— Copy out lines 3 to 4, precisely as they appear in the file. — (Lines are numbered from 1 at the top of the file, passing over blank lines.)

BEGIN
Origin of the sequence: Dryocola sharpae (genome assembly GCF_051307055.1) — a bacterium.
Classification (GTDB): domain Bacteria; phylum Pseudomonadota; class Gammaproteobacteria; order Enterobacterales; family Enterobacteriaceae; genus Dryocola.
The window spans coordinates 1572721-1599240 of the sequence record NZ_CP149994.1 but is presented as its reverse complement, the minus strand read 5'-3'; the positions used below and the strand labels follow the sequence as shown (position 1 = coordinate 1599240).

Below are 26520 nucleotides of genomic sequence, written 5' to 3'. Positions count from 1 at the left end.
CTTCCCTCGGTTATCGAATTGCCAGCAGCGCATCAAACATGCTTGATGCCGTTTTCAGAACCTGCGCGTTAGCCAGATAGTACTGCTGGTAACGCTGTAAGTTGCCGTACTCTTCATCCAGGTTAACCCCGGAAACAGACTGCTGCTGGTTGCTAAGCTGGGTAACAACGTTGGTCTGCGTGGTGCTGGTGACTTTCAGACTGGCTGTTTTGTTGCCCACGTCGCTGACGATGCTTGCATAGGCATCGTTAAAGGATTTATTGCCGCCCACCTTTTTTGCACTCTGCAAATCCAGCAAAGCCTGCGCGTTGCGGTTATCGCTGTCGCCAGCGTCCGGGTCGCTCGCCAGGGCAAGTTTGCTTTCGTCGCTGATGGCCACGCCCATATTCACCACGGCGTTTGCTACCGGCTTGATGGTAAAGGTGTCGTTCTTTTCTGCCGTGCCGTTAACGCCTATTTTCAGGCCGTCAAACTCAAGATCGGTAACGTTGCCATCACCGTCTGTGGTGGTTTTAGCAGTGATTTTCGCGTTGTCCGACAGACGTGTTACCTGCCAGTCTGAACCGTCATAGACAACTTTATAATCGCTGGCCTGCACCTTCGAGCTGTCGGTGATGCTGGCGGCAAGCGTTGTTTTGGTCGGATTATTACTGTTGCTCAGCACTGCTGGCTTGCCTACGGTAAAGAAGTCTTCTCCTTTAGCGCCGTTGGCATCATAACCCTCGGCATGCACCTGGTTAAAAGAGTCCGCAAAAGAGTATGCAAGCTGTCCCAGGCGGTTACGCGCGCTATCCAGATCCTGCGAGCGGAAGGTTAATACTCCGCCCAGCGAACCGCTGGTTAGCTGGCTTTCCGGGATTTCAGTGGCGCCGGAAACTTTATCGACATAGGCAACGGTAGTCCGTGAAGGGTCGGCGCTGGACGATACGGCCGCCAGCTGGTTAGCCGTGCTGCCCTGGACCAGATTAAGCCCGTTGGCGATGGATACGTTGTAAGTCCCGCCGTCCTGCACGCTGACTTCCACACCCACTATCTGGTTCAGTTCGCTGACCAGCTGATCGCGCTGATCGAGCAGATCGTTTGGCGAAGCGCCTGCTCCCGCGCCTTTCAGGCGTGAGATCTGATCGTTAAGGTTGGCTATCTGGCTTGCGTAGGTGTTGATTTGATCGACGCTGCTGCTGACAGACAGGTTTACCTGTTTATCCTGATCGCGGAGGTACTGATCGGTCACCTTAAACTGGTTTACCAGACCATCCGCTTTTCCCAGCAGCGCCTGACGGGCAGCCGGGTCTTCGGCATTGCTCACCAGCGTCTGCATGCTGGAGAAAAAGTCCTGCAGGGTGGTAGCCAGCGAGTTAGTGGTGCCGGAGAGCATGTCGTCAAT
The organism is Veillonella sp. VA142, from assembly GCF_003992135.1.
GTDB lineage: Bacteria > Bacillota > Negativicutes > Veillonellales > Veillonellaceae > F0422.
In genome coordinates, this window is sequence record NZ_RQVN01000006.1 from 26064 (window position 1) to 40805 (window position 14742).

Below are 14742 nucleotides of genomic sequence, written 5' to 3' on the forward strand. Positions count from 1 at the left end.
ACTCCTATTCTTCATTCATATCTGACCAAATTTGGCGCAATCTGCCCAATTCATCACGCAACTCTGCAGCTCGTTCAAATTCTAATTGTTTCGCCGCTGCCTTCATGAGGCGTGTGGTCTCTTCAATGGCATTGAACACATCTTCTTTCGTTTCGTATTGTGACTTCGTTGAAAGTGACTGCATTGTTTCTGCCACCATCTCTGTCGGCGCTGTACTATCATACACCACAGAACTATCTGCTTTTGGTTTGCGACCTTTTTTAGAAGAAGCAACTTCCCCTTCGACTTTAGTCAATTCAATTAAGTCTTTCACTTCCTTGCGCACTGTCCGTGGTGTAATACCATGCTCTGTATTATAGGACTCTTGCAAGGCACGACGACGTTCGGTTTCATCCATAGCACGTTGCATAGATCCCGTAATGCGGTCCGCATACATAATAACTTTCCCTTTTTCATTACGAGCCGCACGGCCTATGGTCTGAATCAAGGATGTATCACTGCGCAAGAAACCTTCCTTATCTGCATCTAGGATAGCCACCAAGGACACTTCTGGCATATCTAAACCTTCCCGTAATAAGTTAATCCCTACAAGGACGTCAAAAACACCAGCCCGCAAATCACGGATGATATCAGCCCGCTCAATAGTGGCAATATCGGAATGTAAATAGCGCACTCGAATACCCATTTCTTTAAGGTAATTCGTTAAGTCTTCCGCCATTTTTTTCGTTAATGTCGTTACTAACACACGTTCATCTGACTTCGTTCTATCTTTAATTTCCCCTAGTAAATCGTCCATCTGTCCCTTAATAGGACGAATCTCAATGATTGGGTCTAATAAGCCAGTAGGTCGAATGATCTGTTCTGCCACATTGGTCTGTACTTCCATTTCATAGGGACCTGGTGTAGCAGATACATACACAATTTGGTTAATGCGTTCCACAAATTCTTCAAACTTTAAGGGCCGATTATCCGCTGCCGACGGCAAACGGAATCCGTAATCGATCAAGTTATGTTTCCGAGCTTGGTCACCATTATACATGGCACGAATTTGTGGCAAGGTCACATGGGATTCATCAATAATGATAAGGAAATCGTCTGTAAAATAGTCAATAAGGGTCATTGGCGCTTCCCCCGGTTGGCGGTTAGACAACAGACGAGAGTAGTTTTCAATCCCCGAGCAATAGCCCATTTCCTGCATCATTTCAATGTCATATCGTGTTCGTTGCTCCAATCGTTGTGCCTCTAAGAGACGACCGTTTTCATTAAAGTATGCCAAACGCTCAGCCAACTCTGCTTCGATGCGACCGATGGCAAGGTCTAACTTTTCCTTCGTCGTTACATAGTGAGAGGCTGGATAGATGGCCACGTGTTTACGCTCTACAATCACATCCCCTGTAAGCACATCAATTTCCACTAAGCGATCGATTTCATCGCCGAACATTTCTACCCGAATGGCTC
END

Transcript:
The window spans coordinates 1572721-1599240 of the sequence record NZ_CP149994.1 but is presented as its reverse complement, the minus strand read 5'-3'; the positions used below and the strand labels follow the sequence as shown (position 1 = coordinate 1599240).

Below are 26520 nucleotides of genomic sequence, written 5' to 3'. Positions count from 1 at the left end.